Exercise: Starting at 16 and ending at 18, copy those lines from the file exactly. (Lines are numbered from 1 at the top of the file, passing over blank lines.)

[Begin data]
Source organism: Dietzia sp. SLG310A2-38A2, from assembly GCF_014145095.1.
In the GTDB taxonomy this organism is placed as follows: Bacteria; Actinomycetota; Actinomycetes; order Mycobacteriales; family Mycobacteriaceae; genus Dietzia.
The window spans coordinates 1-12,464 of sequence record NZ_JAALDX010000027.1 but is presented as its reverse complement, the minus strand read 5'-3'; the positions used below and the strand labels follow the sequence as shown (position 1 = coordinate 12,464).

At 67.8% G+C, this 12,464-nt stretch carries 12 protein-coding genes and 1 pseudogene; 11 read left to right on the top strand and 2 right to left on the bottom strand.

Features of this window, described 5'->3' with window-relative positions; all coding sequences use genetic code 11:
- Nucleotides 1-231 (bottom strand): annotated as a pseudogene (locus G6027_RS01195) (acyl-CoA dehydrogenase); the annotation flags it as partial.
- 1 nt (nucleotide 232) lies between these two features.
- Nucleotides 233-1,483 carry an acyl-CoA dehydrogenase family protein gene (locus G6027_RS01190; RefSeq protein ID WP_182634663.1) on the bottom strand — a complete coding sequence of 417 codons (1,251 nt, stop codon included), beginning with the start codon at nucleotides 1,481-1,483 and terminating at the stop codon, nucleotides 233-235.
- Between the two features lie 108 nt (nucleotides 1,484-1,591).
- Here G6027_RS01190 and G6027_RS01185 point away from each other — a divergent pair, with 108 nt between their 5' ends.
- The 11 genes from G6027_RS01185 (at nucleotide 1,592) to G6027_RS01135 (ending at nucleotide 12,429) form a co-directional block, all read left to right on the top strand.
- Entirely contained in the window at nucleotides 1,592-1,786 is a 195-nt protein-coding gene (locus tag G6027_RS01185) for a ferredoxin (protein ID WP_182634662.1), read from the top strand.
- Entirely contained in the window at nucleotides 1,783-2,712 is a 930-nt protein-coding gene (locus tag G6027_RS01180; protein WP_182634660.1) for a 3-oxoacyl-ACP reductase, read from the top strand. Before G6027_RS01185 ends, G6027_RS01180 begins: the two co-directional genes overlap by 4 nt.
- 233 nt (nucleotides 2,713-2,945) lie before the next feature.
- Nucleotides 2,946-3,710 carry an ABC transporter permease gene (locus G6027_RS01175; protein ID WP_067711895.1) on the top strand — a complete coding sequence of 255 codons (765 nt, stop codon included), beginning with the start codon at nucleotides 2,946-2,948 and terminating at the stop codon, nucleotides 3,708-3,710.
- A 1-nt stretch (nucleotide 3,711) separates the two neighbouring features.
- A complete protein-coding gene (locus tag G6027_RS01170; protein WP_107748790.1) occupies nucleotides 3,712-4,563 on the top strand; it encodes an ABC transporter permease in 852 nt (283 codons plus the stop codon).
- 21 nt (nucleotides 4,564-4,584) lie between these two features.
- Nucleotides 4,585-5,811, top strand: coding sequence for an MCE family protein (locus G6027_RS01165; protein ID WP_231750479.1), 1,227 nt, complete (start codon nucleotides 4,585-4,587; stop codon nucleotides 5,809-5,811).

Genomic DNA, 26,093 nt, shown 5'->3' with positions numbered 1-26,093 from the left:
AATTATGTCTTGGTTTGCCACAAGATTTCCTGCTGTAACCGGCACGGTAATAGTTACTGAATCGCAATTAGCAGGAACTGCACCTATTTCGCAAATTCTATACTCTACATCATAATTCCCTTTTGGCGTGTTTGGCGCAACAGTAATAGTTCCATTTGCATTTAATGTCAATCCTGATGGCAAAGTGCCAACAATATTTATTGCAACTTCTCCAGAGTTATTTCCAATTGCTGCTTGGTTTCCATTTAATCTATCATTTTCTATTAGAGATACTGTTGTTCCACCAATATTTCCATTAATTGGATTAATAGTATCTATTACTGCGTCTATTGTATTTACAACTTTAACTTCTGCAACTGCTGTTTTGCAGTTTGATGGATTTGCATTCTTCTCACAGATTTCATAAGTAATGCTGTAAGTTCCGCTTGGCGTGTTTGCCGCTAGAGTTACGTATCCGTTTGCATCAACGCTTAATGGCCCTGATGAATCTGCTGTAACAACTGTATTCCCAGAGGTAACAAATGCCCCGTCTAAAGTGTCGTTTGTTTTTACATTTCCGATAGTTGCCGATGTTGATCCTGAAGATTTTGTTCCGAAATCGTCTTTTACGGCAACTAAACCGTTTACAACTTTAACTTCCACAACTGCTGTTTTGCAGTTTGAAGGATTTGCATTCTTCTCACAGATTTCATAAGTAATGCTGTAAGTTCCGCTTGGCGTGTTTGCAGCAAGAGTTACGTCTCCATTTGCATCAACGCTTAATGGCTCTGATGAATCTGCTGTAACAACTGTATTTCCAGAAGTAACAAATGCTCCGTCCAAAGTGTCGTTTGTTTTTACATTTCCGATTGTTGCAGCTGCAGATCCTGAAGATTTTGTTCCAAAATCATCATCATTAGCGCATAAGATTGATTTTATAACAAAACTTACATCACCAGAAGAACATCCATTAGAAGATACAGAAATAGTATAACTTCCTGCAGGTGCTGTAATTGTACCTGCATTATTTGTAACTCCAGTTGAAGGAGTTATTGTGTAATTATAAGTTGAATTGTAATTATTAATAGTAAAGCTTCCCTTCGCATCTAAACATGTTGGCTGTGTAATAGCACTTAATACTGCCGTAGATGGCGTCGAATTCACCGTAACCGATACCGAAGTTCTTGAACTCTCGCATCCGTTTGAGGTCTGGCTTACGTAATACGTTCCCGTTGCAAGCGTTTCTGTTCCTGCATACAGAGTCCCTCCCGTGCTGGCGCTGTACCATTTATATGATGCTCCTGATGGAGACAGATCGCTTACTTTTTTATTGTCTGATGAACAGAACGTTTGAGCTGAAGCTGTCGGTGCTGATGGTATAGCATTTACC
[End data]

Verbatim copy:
- A 1-nt stretch (nucleotide 3,711) separates the two neighbouring features.
- A complete protein-coding gene (locus tag G6027_RS01170; protein WP_107748790.1) occupies nucleotides 3,712-4,563 on the top strand; it encodes an ABC transporter permease in 852 nt (283 codons plus the stop codon).
- 21 nt (nucleotides 4,564-4,584) lie between these two features.